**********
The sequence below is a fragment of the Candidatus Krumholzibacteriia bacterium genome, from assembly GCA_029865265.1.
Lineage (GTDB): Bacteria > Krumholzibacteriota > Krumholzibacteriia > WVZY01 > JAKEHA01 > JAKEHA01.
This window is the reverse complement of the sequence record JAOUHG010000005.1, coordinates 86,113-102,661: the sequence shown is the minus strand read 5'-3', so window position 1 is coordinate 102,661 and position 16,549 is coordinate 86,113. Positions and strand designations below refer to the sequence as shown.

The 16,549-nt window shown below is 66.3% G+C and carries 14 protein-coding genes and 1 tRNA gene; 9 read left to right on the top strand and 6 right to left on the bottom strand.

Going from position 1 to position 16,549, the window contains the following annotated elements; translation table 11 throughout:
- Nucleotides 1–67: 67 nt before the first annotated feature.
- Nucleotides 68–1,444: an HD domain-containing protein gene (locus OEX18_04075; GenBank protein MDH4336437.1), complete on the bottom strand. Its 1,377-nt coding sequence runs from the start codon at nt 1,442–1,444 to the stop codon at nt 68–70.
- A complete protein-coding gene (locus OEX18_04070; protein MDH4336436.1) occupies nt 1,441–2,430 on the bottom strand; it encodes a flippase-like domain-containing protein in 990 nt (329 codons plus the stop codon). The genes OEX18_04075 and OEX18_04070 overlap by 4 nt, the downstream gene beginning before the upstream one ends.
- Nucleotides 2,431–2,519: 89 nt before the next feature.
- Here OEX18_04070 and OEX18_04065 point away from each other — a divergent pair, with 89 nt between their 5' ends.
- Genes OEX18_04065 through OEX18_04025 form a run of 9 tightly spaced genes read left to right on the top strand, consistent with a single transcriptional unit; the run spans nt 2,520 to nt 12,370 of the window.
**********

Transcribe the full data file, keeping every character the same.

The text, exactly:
The sequence below is a fragment of the Candidatus Krumholzibacteriia bacterium genome, from assembly GCA_029865265.1.
Lineage (GTDB): Bacteria > Krumholzibacteriota > Krumholzibacteriia > WVZY01 > JAKEHA01 > JAKEHA01.
This window is the reverse complement of the sequence record JAOUHG010000005.1, coordinates 86,113-102,661: the sequence shown is the minus strand read 5'-3', so window position 1 is coordinate 102,661 and position 16,549 is coordinate 86,113. Positions and strand designations below refer to the sequence as shown.

The 16,549-nt window shown below is 66.3% G+C and carries 14 protein-coding genes and 1 tRNA gene; 9 read left to right on the top strand and 6 right to left on the bottom strand.

Going from position 1 to position 16,549, the window contains the following annotated elements; translation table 11 throughout:
- Nucleotides 1–67: 67 nt before the first annotated feature.
- Nucleotides 68–1,444: an HD domain-containing protein gene (locus OEX18_04075; GenBank protein MDH4336437.1), complete on the bottom strand. Its 1,377-nt coding sequence runs from the start codon at nt 1,442–1,444 to the stop codon at nt 68–70.
- A complete protein-coding gene (locus OEX18_04070; protein MDH4336436.1) occupies nt 1,441–2,430 on the bottom strand; it encodes a flippase-like domain-containing protein in 990 nt (329 codons plus the stop codon). The genes OEX18_04075 and OEX18_04070 overlap by 4 nt, the downstream gene beginning before the upstream one ends.
- Nucleotides 2,431–2,519: 89 nt before the next feature.
- Here OEX18_04070 and OEX18_04065 point away from each other — a divergent pair, with 89 nt between their 5' ends.
- Genes OEX18_04065 through OEX18_04025 form a run of 9 tightly spaced genes read left to right on the top strand, consistent with a single transcriptional unit; the run spans nt 2,520 to nt 12,370 of the window.